The Public Prosecution Service (OM) is prosecuting two companies and their two executives responsible for producing and selling the Stint electric cargo bike “for committing several criminal offenses.” According to the OM, the suspects knew that the Stint – which was explicitly marketed for transporting children – was unsafe and risked countless children’s lives by remaining quiet about it. They are also accused of forging documents to get the vehicle on the road without the due safety checks.
In September 2018, a childcare worker was taking kids to school in a Stint when the vehicle got stuck on a railway crossing in Oss and got hit by a train. Four children died. The childcare worker and another child were seriously injured.
“We recently spoke with the victims and surviving relatives. They think it is very important that an extensive investigation has been carried out and that the suspects must answer to explain our findings and allegations,” the Public Prosecution Service said. “Even almost five years after the accident, the impact of the accident is still great.”
After the accident, the authorities received multiple reports of previous incidents involving Stints. Various authorities investigated the electric cargo bike and found the vehicle unsafe.
In this joint investigation carried out by the Oost-Brabant district police, the Dutch Labor Inspectorate, and experts working for the national office of the police, the OM aimed to determine whether the vehicle was a harmful product as referred to in Article 174 of the Penal Code and whether the suspects knew about the risks and took action to rectify them.
Prosecutors said the investigation showed that the Stint was not safe for many reasons, an assertion they claim is supported by earlier studies. The vehicle was unable to brake quickly enough, did not have emergency brake capability, and battery function deteriorated rapidly, which could cause the Stint to slow down or stall unexpectedly.
The OM said, “the product did not meet the safety requirements in the Machinery Directive” and that it did not comply with regulations regarding electromagnetic compatibility.“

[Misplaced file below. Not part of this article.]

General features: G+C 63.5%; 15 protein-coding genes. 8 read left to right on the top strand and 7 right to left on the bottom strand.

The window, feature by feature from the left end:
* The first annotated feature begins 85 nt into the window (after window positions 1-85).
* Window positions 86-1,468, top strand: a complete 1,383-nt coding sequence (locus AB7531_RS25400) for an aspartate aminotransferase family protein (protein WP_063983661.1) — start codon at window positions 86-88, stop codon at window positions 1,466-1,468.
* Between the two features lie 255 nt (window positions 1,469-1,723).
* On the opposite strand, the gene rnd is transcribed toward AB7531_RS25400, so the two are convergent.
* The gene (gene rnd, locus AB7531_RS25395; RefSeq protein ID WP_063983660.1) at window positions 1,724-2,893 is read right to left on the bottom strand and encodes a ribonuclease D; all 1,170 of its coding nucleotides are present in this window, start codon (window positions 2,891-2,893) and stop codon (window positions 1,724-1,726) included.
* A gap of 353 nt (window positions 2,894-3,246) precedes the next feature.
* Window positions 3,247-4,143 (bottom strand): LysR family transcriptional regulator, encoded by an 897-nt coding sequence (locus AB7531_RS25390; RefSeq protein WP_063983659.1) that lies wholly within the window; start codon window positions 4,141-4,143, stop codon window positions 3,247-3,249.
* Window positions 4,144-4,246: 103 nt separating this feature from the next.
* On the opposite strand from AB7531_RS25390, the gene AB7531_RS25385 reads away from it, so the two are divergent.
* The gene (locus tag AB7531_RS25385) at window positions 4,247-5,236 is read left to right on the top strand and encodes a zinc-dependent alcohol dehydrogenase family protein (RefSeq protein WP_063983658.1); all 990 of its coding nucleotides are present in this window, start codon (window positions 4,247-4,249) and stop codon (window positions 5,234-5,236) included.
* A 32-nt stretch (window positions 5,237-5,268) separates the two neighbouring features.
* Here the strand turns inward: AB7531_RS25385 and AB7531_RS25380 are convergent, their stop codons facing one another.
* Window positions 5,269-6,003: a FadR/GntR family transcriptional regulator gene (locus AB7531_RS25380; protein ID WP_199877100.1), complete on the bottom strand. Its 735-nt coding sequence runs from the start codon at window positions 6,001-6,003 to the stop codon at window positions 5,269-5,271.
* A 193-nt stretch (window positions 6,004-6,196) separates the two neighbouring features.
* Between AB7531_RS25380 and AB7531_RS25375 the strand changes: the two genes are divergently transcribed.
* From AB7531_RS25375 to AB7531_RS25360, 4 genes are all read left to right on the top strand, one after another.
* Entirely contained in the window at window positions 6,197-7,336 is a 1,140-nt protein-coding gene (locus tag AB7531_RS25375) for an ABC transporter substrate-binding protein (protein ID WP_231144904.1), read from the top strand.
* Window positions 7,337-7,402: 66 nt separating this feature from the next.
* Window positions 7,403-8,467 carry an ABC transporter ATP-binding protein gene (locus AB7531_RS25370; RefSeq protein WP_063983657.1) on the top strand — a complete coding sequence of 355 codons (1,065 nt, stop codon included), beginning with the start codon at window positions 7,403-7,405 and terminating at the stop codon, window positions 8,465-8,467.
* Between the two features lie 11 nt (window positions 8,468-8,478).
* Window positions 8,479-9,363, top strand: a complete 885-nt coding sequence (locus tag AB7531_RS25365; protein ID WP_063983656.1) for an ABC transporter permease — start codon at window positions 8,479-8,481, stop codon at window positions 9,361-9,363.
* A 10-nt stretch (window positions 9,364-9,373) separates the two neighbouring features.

According to the OM, the investigation also showed that the companies and their two executives know about the various defects and associated risks. But they took insufficient action, resulting in many daycare centers across the country continuing to use the unsafe vehicle. “The suspects endangered the safety of Stint users, and they must answer to the court for this.”
The suspects will also be prosecuted for forgery. According to the OM, when applying with the Ministry of Infrastructure and Water Management to designate the Stint as a special moped and allow it on the road, they stated that the Stint met the necessary safety requirements. They explicitly said that the Stint had gone through the CE marking process, while that never happened. Similar claims were made in the Stint manual.
“In addition, the suspects are prosecuted for falsifying their own manual by removing all these references from the manual shortly after the accident in 2018 and sending that amended version to the Ministry and Inspectorate.”
The evidence includes “reports from experts, correspondence between the suspects and customers, but also tapped telephone conversations, the suspects’ own statements, and statements from employees and other witnesses.“
Anyone convicted of knowingly selling a harmful product that leads to someone’s death faces up to 30 years in prison and a maximum fine of 90,000 euros. For failing to disclose that the product was harmful, convicted suspects can serve up to two years in prison when a death is involved, with a fine of up to 22,500 euros. The forgery charge carries a maximum sentence of six years in prison and a fine of up to 90,000 euros.